I’m one of those strange souls who enjoys taking quizzes and tests. Nothing thrilled me more as a student, than the week of standardized assessments – no homework, extra recess time! My teachers often allowed me to read a book when I “finished early.” As an avid reader, I would race through the test questions so I could get back to Anne of Green Gables.
Decades later, I still like to fill in the blanks and pencil in the bubbles with a sharp no. 2 pencil. Always a sucker for instant gratification, computerized tests with immediate results thrill me even more!
While sitting in church a couple of weeks ago, a friend leaned over and whispered, “What are you on the Meyers-Briggs?” When I told her, she laughed and replied, “Only personalities like us actually remember!” Perhaps she’s right. Those four letters are seared on my brain like a tattoo. (If you’re unfamiliar, you can read about the assessment here: http://www.myersbriggs.org/my-mbti-personality-type/mbti-basics/)
What about you? Do you like to discover yourself in personality quizzes? If, like me, you have loved someone who is addicted to something, perhaps a little codependency quiz may be a helpful reality check. I think I paid $70.00 for my first reality check – with a therapist. I was so desperate to speak with someone that I didn’t care that it took the electric bill money. I needed to know where I stood on the emotional Richter scale. The minor tremors could no longer be controlled. I was headed for a major seismic meltdown. I needed help.
When I look into eyes that reflect the familiar pain that used to haunt me in the mirror, I cannot walk away. This weekend I sat across from a pair of hopeless eyes and wept the tears she could not yet cry. I know, my friend. I get it. You are too numb to weep, too tired to leave, too angry to stay. You need respite. A place to grieve, to think, to pray…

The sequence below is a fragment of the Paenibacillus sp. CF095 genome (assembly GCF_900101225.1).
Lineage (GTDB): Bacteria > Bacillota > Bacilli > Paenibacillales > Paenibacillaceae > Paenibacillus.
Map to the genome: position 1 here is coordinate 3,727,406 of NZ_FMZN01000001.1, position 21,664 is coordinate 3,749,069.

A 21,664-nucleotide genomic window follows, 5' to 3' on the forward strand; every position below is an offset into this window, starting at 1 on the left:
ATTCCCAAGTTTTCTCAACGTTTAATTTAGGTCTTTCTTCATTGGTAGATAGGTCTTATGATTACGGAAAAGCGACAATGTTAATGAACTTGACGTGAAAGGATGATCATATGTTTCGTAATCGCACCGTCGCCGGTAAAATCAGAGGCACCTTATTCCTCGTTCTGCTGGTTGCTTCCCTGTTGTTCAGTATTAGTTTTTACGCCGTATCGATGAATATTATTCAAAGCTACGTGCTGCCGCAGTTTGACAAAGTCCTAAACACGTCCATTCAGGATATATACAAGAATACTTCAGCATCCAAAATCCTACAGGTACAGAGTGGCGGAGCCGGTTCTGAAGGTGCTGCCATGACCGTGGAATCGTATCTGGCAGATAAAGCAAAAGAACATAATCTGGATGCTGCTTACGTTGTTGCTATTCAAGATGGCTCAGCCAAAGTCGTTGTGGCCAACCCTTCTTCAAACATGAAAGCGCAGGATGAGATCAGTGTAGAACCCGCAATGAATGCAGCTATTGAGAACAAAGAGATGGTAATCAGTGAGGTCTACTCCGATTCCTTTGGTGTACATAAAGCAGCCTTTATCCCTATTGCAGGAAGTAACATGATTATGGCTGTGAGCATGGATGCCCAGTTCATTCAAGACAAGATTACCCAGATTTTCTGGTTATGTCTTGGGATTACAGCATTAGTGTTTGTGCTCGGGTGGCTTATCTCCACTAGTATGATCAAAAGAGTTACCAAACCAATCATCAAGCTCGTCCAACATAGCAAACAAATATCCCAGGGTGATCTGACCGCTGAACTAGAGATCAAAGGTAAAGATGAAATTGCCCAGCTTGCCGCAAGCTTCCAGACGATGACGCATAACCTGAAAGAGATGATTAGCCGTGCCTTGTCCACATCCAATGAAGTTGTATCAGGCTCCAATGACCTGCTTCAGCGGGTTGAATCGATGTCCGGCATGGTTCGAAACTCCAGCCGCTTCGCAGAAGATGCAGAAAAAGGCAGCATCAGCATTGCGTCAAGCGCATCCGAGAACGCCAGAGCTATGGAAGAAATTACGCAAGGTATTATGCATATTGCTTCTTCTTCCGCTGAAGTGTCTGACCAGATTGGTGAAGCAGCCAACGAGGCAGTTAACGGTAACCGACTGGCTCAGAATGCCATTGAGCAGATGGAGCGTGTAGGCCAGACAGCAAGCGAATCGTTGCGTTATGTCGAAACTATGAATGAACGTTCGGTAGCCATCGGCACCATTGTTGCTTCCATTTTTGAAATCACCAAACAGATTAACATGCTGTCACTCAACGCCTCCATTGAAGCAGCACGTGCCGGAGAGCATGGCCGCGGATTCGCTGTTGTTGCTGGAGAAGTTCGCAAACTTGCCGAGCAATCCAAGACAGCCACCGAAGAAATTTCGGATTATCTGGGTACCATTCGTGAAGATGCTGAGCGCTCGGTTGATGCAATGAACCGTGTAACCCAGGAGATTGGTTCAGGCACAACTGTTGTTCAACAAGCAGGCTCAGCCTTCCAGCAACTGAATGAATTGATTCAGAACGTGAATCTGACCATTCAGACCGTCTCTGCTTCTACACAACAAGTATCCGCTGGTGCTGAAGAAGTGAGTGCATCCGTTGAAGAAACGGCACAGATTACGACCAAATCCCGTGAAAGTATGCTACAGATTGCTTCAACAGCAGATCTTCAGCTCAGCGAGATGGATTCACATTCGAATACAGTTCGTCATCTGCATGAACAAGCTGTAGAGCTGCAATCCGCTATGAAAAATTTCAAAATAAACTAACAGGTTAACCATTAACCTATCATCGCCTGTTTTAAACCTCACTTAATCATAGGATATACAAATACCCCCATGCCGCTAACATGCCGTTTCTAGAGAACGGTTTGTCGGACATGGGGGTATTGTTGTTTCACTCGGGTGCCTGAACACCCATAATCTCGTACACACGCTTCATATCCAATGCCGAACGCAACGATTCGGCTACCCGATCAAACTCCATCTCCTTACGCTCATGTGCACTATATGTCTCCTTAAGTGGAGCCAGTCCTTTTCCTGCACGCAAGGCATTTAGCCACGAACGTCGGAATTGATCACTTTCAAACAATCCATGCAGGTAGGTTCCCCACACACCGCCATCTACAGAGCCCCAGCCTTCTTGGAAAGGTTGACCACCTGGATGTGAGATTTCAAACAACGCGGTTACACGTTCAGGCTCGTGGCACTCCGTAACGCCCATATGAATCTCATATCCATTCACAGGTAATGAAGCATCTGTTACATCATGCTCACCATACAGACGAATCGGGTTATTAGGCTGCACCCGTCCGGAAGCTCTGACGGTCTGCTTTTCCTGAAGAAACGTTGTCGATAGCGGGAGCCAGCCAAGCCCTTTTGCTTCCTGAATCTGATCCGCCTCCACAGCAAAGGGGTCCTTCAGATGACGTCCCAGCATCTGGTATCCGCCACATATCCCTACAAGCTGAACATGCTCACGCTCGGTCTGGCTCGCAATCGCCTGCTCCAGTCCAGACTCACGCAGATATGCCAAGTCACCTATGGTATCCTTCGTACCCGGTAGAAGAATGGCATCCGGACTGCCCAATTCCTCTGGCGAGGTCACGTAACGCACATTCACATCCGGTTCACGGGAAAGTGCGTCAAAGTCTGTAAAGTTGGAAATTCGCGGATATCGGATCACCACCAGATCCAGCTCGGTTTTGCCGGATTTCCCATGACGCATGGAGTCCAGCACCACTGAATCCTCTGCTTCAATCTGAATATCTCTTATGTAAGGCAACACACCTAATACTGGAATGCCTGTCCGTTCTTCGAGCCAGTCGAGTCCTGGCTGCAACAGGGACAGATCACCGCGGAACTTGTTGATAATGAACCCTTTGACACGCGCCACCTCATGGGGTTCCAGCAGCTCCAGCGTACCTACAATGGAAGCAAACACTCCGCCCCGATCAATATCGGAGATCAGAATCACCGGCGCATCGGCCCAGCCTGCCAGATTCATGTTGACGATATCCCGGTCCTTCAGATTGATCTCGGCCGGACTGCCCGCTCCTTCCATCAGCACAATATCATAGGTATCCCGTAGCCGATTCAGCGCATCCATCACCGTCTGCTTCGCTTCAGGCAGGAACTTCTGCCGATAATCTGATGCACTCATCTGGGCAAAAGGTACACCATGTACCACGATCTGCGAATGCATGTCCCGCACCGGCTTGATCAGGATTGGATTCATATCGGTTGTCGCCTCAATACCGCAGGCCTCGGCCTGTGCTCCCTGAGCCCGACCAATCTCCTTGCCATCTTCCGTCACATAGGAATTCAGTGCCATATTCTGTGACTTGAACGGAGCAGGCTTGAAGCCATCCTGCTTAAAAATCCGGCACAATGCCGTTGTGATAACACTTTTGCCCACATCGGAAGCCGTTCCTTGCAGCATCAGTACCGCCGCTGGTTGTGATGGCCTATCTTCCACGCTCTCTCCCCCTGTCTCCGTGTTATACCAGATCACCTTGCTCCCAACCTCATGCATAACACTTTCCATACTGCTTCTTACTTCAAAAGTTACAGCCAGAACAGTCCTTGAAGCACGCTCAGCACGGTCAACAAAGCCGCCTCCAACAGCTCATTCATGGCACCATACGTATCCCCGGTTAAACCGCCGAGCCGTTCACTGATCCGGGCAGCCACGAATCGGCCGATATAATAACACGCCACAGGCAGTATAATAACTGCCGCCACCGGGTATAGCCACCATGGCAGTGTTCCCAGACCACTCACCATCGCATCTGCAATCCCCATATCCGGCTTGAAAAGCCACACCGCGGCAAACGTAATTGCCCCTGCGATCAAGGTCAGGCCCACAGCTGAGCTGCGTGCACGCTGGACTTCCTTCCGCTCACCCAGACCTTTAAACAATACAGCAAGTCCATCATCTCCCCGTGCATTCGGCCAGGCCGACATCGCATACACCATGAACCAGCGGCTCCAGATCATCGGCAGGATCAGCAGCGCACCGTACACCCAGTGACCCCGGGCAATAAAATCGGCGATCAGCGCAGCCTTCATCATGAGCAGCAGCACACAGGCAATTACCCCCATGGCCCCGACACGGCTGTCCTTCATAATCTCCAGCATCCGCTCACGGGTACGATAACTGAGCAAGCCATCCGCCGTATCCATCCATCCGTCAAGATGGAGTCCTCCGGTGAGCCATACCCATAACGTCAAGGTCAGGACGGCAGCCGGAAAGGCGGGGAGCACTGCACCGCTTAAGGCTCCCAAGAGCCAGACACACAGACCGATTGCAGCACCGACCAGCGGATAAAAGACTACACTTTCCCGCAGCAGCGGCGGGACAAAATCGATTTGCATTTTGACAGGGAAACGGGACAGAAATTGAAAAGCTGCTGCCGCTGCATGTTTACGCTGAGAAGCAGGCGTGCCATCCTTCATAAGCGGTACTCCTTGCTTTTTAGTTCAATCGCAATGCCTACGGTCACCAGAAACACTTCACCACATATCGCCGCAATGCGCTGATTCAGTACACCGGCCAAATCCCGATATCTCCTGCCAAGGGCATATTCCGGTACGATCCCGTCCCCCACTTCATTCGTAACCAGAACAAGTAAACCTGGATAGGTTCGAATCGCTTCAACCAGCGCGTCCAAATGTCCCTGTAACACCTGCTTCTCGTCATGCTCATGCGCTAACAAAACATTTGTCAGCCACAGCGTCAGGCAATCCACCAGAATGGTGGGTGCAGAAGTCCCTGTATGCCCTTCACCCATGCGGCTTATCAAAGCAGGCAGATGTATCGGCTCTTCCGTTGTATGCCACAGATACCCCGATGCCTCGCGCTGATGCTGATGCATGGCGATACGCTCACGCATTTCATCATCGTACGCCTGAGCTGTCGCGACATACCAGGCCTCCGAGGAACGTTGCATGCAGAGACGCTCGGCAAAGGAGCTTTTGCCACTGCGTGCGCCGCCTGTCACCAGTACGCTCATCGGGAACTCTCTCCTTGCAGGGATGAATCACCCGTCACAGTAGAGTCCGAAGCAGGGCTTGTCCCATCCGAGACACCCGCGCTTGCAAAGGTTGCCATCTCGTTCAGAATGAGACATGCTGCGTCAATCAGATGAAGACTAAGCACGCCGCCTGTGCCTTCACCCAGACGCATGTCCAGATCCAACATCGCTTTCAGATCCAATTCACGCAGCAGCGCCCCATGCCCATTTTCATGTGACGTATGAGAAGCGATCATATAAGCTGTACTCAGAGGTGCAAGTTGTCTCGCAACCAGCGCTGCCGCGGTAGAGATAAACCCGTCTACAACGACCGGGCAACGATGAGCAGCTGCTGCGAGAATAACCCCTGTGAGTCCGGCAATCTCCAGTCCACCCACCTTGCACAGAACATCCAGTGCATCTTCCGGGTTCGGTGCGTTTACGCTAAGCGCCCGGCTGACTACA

That conversation reminded me of how it feels to be stuck – unsure whether I’m making a mountain out of the proverbial molehill; unsure whether what I’m seeing and feeling is justified by the on-again-off-again “love” of my significant other. For anyone out there who feels this way or knows someone who does, these, and similar behaviors collectively have a name. Codependency. There are support groups (Al-Anon, Celebrate Recovery, or Codependents Anonymous (http://coda.org/) who can help us to see ourselves when the mirror is foggy.
- Assume responsibility for others’ feelings and behaviors?
- Feel guilty about others’ feelings and behaviors?
- Minimize, alter, or deny how I truly feel?
- Compromise my own values and integrity to avoid rejection or others’ anger?
- Put other people’s needs and desires before my own (to the detriment of my own physical, spiritual, emotional or mental health?)
- Worry about how others may respond to my feelings, opinions and behavior?
- Value others opinions and feelings more than my own?
- Judge everything I think, say, or do harshly, as never “good enough?”
- Spend my energy on someone else’s problem or life?
- Feel loyal to someone who is hurting me?
- Fear being left or rejected?
- Adapt to others’ tastes of point of view?
- Rescue, enable, or support a “bad habit” in someone I love?
- Afraid of being hurt and/or rejected by others?
- Afraid of my own anger, yet sometimes erupt in rage?
- Afraid to express differing opinions or feelings?
- A perfectionist?
- Extremely loyal, remaining in harmful situations too long?
- Lacking boundaries and have difficulty saying, “no?”
- Continually justifying and explaining myself?
- Unable to get over losses or break-ups?
- Staying in a relationship I’m not happy with because “something is better than nothing?”
The above lists were gleaned from Celebrate Recovery resources and Codependency for Dummies by Darlene Lancer, MFT. (If you’d like a more “official” online quiz to feed your inner test-taker, you can find one here: http://www.codependencynomore.com/
Although these are only partial lists, and behaviors almost everyone exhibits at times, I invite you to prayerfully consider whether they are red flags in your life. If so, don’t wait! Find a trusted person to speak with about your situation. Read further about codependency. Find a counselor. Ask God to deliver you from the bondage of your own lowered expectations for your life and personal relationships.
I claim this promise from God for you today, “…I redeemed you from the house of bondage…” (Micah 6:4). Be redeemed! Be free! Be whole!